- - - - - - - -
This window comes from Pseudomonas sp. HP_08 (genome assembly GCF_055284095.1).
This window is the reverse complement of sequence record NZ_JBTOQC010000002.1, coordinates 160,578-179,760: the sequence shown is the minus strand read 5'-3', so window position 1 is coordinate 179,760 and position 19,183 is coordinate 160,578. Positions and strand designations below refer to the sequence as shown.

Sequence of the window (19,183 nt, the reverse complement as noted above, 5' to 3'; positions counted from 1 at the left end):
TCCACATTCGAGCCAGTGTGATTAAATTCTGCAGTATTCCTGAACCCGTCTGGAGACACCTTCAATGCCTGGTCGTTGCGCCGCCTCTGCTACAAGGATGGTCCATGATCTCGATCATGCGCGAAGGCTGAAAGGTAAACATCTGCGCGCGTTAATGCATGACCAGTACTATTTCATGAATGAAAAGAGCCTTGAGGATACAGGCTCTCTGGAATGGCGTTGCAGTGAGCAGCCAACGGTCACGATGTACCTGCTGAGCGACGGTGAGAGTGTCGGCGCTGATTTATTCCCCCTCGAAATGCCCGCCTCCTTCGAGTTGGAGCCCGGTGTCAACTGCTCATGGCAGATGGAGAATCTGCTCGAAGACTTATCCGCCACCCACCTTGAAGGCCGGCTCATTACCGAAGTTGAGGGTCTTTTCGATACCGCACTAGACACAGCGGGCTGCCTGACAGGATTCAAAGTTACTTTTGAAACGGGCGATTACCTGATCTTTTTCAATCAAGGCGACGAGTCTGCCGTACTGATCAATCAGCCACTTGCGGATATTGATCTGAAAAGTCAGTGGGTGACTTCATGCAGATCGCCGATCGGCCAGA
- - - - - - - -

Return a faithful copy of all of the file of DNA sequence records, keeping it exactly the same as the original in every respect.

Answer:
This window comes from Pseudomonas sp. HP_08 (genome assembly GCF_055284095.1).
This window is the reverse complement of sequence record NZ_JBTOQC010000002.1, coordinates 160,578-179,760: the sequence shown is the minus strand read 5'-3', so window position 1 is coordinate 179,760 and position 19,183 is coordinate 160,578. Positions and strand designations below refer to the sequence as shown.

Sequence of the window (19,183 nt, the reverse complement as noted above, 5' to 3'; positions counted from 1 at the left end):
TCCACATTCGAGCCAGTGTGATTAAATTCTGCAGTATTCCTGAACCCGTCTGGAGACACCTTCAATGCCTGGTCGTTGCGCCGCCTCTGCTACAAGGATGGTCCATGATCTCGATCATGCGCGAAGGCTGAAAGGTAAACATCTGCGCGCGTTAATGCATGACCAGTACTATTTCATGAATGAAAAGAGCCTTGAGGATACAGGCTCTCTGGAATGGCGTTGCAGTGAGCAGCCAACGGTCACGATGTACCTGCTGAGCGACGGTGAGAGTGTCGGCGCTGATTTATTCCCCCTCGAAATGCCCGCCTCCTTCGAGTTGGAGCCCGGTGTCAACTGCTCATGGCAGATGGAGAATCTGCTCGAAGACTTATCCGCCACCCACCTTGAAGGCCGGCTCATTACCGAAGTTGAGGGTCTTTTCGATACCGCACTAGACACAGCGGGCTGCCTGACAGGATTCAAAGTTACTTTTGAAACGGGCGATTACCTGATCTTTTTCAATCAAGGCGACGAGTCTGCCGTACTGATCAATCAGCCACTTGCGGATATTGATCTGAAAAGTCAGTGGGTGACTTCATGCAGATCGCCGATCGGCCAGA